The Constitution abolished untouchability and introduced the reservation provisions. The 1989 Prevention of Atrocities Act revised and strengthened the legal provisions punishing acts of violence or humiliation against Dalits and adivasis.The fact that legislation was passed repeatedly on this subject is proof of the fact that the law alone cannot end a social practice. State action alone cannot ensure social change. No social group however weak or oppressed is only a victim. Human beings are always capable of organizing and acting on their own â€"often against very heavy odds to struggle for justice and dignity. Dalits too have been increasingly active on the political, agitational and cultural fronts.

From the pre-Independence struggles and movements launched by people like Jyotiba Phule,Periyar ,Ambedkar and others to contemporary political organizations like the Bahujan Samaj Party in UP or the Dalit Sangharsh Samiti of Karnataka,Dalit political assertion has come a long way.Dalits have also made significant contributions to literature in several Indian languages specially Marathai,Kannada ,Tamil,Telugu and Hindi.

The Other Backward Classes

Untouchability was the most visible and comprehensive form of social discrimination. However there were a large group of castes that were of low status and were also subjected to varying levels of discrimination short of untouchability.These were the service and artisanal castes who occupied the lower rungs of the caste hierarchy. The Constitution of India recognises the possibility that there may be groups other than the SC and STs who suffer from social disadvantages. These groups which need not be based on caste alone but generally are identified by caste were described as the socially and educationally backward classes. This is the constitutional basis of the popular term Other Backward Classes. The OBCs are defined negatively by what they are not .They are neither part of the forward castes at the upper end of the status spectrum nor of the dalits at the lower end. But since caste has entered all the major Indian religions and is not confined to Hinduism alone, there are also members of other religions who belong to the backward castes and share the same traditional occupational identification and similar or worse socio-economic status.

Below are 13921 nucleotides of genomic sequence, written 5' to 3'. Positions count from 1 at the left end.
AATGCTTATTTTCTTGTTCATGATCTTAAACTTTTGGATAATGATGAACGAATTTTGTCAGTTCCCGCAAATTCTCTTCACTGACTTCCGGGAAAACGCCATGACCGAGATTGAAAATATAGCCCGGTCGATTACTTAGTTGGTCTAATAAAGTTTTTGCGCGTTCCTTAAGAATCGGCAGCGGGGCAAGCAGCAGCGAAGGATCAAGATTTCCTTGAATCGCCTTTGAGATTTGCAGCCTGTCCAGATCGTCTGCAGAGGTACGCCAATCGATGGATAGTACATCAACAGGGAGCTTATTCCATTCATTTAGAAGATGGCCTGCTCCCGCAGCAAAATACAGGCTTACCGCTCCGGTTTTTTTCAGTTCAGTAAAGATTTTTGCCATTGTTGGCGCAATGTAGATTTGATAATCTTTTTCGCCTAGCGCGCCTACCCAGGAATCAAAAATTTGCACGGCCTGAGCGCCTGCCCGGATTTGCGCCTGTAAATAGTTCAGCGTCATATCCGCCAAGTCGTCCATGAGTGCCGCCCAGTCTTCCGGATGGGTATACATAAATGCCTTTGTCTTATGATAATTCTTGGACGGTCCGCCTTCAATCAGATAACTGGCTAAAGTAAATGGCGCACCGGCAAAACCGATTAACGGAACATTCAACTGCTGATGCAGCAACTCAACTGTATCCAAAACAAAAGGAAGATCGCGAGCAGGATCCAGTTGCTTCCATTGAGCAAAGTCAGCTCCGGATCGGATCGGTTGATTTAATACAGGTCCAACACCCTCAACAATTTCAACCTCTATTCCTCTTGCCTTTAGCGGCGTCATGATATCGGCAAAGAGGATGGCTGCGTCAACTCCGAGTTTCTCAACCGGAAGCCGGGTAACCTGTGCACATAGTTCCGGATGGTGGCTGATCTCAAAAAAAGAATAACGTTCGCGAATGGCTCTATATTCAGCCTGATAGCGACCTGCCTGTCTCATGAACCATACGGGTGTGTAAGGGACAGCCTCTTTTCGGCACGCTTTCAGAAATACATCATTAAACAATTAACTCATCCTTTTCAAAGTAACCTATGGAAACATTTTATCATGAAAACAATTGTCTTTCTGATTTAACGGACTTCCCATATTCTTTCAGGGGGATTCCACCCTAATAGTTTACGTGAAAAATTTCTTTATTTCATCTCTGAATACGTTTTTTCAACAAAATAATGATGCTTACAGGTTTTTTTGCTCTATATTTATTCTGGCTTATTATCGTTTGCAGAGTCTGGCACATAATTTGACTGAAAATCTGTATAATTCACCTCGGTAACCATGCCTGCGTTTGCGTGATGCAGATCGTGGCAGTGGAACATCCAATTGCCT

Since the 1990s there has been resurgence of lower caste movements in north India among both the Dalits and OBCs.The politicisation of the OBCs allows them to convert their large numbers recent surveys show that they are about 41% of the national population into political influence. This was not possible at the national level before as shown by the sidelining of the Kalelkar Commission report and the neglect of the Mandal Commission report.

The large disparities between the upper OBCs and the lower OBCs make this a difficult political category to work with. However the OBCs are severely under represented in all spheres except landholding and political representation. Although the upper OBCs are dominant in the rural sector the situation of urban OBCs is much worse being much closer to that of the SC and STs than to the upper castes.

Social inequality and tribal

The STs are social groups recognized by the Indian Constitution as specially marked by poverty, powerlessness and social stigma. The jana or tribes were believed to be people of the forest whose distinctive habitat in the hill and forest areas shaped their economic, social and political attributes. Tribal groups have had long and close association with Hindu society and culture making the boundaries between tribe and caste quite porous.

The Independence of India in 1947 should have made life easier for adivasis but this is not the case. Firstly the govt monopoly over forests continued leading to acceleration in exploitation of forests. Secondly the policy of capital intensive industrialization adopted by the Indian govt required mineral resources and power generation capacities which were concentrated in Adivasi lands.Adivasi lands were rapidly acquired for new mining and dam projects. In the process millions of Adivasis were displaced without any appropriate compensation or rehabilitation. Justified in the name of national development and economic growth these policies were also a form of internal colonialism, subjugating adivasis and alienating the resources upon which they depended. Projects such as Sardar Sarovar Dam on the river Narmada in western India and the Polavaram dam on the river Godavari in AP will displace hundred and thousands of adivasis driving them to greater destitution. These processes continue to prevail and have become even more powerful since the 1990s when economic liberalization policies were officially adopted by the Indian govt.